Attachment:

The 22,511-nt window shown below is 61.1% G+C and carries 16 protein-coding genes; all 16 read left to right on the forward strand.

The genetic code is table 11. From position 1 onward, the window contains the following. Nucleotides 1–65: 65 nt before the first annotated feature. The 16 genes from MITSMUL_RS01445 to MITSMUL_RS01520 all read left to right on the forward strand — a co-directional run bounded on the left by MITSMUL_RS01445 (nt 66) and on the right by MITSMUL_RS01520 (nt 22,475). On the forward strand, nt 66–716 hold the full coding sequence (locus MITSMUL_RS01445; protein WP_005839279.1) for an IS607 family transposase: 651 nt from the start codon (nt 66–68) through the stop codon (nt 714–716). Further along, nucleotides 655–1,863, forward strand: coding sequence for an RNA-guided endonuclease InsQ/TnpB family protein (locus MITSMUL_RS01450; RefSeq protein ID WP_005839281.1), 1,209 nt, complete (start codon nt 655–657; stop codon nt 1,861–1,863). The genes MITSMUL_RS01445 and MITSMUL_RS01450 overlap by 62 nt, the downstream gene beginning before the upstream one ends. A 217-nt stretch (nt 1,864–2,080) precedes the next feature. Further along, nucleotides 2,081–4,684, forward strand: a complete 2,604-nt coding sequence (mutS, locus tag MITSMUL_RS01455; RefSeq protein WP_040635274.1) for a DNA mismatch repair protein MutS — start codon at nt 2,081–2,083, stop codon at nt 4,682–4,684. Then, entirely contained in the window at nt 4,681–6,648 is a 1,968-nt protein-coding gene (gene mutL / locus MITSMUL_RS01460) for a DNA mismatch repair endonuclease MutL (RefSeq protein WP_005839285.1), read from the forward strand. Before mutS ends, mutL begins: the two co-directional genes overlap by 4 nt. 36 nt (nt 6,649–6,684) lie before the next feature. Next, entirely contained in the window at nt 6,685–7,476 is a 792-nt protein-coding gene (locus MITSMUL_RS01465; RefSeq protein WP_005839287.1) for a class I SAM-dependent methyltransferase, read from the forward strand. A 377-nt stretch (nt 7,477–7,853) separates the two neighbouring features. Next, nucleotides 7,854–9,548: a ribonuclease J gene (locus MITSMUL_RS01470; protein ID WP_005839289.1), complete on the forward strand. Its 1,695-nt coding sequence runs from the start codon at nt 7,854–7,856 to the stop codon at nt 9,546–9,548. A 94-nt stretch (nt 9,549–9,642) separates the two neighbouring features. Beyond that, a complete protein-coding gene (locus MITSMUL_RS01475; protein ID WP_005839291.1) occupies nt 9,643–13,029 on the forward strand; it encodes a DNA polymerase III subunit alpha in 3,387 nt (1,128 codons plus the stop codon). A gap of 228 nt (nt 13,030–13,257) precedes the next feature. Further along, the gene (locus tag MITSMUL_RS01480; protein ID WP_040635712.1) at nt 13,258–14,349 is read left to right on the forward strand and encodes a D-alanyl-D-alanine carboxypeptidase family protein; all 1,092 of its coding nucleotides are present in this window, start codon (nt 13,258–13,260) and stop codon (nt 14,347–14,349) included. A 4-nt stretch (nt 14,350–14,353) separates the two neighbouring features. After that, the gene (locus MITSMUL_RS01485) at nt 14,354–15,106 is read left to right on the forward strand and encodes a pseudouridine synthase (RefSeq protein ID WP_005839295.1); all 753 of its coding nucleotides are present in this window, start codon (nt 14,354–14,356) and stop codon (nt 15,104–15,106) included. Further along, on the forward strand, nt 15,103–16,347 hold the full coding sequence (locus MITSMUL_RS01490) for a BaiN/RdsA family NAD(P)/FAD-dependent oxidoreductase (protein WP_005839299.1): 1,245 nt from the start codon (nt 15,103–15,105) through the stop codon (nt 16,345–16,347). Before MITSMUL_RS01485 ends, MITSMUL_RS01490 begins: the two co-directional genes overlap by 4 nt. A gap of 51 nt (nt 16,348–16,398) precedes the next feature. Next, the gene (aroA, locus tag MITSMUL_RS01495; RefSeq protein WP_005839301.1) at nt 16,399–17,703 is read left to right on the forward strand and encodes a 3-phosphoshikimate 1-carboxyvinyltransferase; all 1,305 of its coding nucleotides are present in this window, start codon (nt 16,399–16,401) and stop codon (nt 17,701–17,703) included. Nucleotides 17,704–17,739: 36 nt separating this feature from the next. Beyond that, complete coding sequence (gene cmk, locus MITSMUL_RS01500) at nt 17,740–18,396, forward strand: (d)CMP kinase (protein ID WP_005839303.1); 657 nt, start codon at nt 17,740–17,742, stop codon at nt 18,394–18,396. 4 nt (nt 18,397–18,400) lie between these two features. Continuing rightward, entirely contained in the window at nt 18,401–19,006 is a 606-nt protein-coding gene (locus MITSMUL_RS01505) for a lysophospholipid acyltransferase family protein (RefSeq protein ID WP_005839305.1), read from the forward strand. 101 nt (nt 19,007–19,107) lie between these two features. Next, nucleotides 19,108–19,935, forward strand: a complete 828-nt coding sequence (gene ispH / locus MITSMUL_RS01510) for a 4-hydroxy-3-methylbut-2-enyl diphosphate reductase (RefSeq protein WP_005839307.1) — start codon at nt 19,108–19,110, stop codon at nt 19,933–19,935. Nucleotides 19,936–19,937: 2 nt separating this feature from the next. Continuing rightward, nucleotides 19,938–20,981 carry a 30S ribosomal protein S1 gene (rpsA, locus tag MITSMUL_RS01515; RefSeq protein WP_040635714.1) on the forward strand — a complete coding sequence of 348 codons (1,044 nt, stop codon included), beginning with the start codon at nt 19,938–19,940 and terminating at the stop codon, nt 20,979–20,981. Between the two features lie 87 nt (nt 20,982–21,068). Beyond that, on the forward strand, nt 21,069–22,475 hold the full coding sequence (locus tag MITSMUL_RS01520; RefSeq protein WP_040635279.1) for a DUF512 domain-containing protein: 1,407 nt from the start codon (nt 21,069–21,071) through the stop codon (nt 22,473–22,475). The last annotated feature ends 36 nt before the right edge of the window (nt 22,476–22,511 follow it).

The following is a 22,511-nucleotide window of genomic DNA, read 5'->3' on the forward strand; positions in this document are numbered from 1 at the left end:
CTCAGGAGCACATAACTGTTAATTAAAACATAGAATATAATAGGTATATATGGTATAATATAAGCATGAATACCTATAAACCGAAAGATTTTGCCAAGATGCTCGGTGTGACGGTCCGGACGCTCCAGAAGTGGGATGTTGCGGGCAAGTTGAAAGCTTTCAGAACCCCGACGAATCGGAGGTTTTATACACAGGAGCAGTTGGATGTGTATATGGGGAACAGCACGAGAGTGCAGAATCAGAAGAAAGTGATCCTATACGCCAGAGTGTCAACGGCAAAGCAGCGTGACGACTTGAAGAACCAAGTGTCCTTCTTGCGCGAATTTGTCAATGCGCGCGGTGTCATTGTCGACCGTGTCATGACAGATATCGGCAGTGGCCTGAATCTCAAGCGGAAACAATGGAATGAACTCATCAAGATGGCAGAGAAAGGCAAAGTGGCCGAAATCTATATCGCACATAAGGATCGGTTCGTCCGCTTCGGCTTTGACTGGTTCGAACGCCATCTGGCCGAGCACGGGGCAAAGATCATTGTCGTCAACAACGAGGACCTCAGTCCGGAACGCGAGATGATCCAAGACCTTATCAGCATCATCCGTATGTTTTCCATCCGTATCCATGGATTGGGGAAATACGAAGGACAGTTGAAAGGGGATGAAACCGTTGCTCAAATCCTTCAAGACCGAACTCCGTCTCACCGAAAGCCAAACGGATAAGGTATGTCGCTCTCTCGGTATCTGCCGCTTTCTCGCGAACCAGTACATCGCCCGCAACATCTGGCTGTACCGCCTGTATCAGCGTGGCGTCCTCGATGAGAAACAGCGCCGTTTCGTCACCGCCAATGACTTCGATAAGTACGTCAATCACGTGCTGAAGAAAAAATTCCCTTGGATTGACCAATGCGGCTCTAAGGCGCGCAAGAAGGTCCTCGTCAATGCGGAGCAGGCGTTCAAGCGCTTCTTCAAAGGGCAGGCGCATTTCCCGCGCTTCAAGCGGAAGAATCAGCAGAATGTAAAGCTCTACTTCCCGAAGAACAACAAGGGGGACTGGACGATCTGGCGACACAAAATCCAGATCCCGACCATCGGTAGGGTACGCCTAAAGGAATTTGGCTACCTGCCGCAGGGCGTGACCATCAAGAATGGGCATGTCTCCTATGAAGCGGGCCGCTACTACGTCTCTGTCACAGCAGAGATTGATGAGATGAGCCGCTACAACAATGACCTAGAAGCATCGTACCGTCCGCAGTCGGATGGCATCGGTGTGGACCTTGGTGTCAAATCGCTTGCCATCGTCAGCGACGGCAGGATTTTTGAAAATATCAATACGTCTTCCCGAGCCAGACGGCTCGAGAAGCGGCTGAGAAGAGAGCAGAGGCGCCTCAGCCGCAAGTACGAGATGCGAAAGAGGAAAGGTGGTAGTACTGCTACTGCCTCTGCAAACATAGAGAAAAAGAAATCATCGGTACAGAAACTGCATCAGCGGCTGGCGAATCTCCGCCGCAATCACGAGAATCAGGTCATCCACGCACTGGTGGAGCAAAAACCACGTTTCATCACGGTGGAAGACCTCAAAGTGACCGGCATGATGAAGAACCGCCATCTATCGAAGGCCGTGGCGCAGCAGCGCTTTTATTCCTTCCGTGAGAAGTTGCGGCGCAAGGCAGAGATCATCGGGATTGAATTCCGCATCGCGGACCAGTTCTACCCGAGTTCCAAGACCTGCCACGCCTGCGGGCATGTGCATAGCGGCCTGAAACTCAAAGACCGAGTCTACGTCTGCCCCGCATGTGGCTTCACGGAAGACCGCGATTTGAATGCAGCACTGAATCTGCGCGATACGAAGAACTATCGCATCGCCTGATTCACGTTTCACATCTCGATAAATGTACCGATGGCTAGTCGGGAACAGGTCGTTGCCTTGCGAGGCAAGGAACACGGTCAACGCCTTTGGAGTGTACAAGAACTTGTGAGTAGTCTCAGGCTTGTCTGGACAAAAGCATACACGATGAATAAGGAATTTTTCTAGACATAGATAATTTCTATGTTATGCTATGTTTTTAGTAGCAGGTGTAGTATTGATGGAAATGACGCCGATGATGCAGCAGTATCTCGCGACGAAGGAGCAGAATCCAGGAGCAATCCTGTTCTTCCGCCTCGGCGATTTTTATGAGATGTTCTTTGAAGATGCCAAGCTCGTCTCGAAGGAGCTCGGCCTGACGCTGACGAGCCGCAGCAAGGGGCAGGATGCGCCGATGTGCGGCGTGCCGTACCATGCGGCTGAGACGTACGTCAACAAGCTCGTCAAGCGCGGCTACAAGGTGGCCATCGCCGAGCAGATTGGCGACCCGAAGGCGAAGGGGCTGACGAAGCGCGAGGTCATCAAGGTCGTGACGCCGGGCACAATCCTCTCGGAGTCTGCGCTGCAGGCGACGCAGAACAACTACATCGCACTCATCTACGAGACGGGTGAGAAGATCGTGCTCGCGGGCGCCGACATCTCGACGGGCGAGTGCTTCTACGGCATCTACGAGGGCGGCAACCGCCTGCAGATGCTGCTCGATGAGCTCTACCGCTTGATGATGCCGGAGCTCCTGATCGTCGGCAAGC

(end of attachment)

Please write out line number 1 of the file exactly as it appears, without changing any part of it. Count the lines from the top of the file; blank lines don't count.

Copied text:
The 22,511-nt window shown below is 61.1% G+C and carries 16 protein-coding genes; all 16 read left to right on the forward strand.